Date: 03/27/17 20:30
Re: The Five Second Mystery in San Lorenzo
Author: mococomike

Interesting story. How were you able to get Frank's story and did you ever find your missing roach coach worker?



Date: 03/27/17 21:42
Re: The Five Second Mystery in San Lorenzo
Author: Westbound

Good questions. Other than the locomotive engineer, Frank was the only eye-witness. He first gave his story to the CHP officer who interviewed him there at the scene. Our (UP) on-call investigator arrived at about that time and arranged with Frank to meet him at his home on another day, when he would feel better. The reason we would still need to interview him in depth was that our questions would include some specific things that the CHP would probably not ask. As an example - did he observe the crossing gate arm for eastbound traffic in the lowered position as the train approached (showing that it had not been broken off in an earlier accident).

I found the roach coach (I hesitate to call it that since I have had some pretty good sandwiches from a couple of these vendors) worker at her home that afternoon. She came to the front door looking and walking fine, stating she had been released from the hospital that morning. Considering how she must have been tumbled about in that tiny kitchen in a vehicle the size of a UPS delivery van, she could only be described as most fortunate.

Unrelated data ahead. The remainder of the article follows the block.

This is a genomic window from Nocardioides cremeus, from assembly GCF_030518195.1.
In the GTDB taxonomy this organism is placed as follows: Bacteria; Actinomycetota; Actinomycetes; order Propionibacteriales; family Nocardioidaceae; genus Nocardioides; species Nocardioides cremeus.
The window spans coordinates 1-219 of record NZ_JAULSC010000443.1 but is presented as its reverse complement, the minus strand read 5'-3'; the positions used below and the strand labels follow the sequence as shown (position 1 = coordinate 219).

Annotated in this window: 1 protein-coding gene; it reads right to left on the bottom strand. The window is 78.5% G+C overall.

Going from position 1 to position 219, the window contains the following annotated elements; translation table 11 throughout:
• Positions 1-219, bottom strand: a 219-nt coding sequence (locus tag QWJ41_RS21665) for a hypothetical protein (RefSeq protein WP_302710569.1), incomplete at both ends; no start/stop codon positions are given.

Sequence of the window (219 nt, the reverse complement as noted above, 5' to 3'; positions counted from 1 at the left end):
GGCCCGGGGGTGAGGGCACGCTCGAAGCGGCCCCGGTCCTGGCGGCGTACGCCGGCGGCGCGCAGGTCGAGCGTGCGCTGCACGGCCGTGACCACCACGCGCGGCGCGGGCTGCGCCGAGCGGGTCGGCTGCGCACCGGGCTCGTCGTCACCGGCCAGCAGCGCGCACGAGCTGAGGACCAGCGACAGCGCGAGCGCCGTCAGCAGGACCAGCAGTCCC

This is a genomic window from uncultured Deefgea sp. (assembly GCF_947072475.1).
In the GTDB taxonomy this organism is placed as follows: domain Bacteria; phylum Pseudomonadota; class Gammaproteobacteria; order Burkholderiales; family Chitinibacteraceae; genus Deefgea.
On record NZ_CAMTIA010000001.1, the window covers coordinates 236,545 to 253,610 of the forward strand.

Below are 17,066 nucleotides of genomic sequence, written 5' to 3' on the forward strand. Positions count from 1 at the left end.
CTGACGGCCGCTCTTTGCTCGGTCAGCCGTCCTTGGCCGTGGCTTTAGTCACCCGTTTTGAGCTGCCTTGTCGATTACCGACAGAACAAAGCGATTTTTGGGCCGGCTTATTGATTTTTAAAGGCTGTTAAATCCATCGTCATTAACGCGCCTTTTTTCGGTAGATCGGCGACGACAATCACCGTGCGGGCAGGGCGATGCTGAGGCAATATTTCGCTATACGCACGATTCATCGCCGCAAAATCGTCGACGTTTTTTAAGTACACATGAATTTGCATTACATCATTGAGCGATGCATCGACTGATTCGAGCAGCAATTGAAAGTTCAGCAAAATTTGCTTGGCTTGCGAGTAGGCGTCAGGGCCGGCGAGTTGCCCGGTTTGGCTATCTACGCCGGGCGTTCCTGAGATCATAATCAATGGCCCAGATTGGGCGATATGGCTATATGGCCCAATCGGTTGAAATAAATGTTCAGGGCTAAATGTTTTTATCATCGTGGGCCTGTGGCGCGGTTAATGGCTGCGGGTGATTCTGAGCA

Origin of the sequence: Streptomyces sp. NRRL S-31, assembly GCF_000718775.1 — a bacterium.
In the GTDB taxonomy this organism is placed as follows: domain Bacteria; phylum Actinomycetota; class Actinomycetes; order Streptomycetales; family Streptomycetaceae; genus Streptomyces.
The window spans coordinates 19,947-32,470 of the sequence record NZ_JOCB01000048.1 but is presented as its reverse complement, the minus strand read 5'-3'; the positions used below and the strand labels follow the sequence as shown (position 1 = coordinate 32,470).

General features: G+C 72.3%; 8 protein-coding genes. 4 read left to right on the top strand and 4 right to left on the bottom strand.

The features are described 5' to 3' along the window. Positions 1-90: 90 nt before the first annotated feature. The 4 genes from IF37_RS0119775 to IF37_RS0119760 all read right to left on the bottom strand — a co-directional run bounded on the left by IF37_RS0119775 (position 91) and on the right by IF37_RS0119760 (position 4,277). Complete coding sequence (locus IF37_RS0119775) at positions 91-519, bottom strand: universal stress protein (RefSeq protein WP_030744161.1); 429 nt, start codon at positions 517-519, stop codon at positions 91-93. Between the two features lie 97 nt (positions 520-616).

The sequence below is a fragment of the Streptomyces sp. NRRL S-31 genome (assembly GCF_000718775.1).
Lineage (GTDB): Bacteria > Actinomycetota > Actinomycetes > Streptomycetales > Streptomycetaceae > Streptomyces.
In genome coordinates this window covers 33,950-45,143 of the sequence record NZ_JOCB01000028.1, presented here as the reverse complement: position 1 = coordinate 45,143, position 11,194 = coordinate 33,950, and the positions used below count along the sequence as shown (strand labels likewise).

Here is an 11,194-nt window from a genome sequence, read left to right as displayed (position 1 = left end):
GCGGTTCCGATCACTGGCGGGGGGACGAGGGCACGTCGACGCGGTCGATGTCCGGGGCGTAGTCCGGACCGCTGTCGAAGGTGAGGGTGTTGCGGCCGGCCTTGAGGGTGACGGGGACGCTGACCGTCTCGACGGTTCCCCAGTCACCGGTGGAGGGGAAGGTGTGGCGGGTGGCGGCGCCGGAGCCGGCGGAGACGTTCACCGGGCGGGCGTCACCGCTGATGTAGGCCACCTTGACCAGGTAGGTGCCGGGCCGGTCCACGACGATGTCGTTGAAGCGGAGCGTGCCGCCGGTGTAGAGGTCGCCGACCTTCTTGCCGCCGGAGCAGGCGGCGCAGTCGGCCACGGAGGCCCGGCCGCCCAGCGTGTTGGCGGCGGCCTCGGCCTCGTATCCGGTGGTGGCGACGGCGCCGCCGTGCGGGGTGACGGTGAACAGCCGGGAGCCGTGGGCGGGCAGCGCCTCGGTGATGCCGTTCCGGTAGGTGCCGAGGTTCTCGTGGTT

mococomike Wrote:
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> Interesting story. How were you able to get  Frank's story and did you ever find your missing roach coach worker?



Date: 03/29/17 05:34
Re: The Five Second Mystery in San Lorenzo
Author: DFWJIM

Thanks for sharing your story; I especially enjoyed it since I used to live right next to this line in Hayward just north of Harder Avenue. The neighborhood was not the best so it seemed like vandals were always putting debris (Safeway shopping carts seemed to be the favorite) on the tracks for Amtrak and SP/UP freights to strike. One day I was coming home from work and saw an Amtrak train stopped and some emergency vehicles parked a few hundred feet in front of it. I did some investigating and discovered that  teenagers had stolen a car earlier in the day and decided to park it on the tracks for a train to hit Fortunately all ended well as the car was towed off the tracks with minimal damage to the vehicle.

Just another day in the East Bay...LOL